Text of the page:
Competitive Advantage
High product quality
Rapid delivery
Low prices
Excellent service
LO1
Chapter 14
Unique features
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8
LO1 REVIEW LEARNING OUTCOME
The Role of Promotion
in the Marketing Mix
Chapter 14
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9
LO2
The Promotional Mix
Discuss the
elements of the
promotional mix
Chapter 14
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10
The Promotional Mix
Combination of promotion
tools used to reach the
target market and fulfill the
organization’s overall goals.




Advertising
Public Relations
Sales Promotion
Personal Selling
LO2
Chapter 14
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11
The Promotional Mix
Impersonal, one-way
mass communication about
a product or organization
that is paid for by a
marketer.
LO2
Chapter 14
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12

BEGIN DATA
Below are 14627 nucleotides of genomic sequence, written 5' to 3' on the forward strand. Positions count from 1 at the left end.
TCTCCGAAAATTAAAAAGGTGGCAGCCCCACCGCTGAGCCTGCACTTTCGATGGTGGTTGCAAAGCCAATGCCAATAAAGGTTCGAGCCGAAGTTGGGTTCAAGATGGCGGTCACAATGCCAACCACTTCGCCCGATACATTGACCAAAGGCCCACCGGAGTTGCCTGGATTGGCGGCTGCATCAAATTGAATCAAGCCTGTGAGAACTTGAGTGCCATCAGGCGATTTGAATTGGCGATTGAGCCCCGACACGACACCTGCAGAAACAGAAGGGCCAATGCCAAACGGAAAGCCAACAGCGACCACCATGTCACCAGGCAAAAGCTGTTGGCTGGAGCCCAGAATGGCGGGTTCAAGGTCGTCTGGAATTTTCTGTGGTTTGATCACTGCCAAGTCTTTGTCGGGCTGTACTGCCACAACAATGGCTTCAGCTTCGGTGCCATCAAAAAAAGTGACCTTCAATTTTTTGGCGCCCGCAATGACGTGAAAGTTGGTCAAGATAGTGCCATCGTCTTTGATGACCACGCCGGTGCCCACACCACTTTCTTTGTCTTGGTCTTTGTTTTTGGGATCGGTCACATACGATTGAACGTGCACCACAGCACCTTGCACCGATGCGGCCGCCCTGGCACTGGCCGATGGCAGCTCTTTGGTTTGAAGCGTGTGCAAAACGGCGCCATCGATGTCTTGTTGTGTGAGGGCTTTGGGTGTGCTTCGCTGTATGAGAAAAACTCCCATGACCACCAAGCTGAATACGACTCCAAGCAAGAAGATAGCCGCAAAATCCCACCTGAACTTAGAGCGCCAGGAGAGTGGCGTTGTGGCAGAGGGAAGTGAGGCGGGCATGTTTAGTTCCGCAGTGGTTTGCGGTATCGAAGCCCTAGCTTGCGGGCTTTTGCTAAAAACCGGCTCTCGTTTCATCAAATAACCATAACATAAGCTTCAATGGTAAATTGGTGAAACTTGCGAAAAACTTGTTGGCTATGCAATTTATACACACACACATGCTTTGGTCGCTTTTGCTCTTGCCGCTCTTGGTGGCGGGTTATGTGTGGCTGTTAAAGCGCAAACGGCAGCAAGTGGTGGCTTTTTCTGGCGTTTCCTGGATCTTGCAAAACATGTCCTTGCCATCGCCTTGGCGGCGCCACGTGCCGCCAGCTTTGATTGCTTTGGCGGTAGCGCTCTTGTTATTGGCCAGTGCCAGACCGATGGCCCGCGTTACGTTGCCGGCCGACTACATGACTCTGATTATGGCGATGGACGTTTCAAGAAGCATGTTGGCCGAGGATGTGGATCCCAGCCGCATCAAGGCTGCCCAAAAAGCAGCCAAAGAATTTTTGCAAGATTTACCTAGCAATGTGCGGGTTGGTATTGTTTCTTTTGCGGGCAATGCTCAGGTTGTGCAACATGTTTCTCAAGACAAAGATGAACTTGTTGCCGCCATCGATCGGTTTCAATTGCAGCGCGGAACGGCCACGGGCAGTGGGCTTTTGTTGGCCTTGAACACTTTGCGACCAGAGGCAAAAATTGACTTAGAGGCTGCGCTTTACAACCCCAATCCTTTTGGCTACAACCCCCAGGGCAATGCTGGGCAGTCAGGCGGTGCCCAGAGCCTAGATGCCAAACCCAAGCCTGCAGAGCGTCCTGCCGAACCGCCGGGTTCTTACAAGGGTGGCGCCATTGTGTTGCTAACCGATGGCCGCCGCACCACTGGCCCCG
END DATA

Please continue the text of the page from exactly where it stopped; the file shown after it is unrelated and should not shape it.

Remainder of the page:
Advertising Media
New
Advertising
Media
Traditional
Advertising Media








Television
Radio
Newspapers
Magazines
Books
Direct mail
Billboards
Transit cards





Internet
Banner ads
Viral marketing
E- mail
Interactive video
LO2
Chapter 14
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13
Advertising
Advantages
 Reach large number
of people
 Low cost per
contact
Disadvantages
 Total cost is high
 National reach is
expensive for
small companies
 Can be microtargeted
LO2
Chapter 14
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14
Public Relations
The marketing function that
evaluates public attitudes,
identifies areas within the
organization that the public
may be interested in, and
executes a program of
action to earn public
understanding and
acceptance.
LO2
Chapter 14
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15
Beyond the Book
LO2 Reality-Based Product Advertising
Chapter 14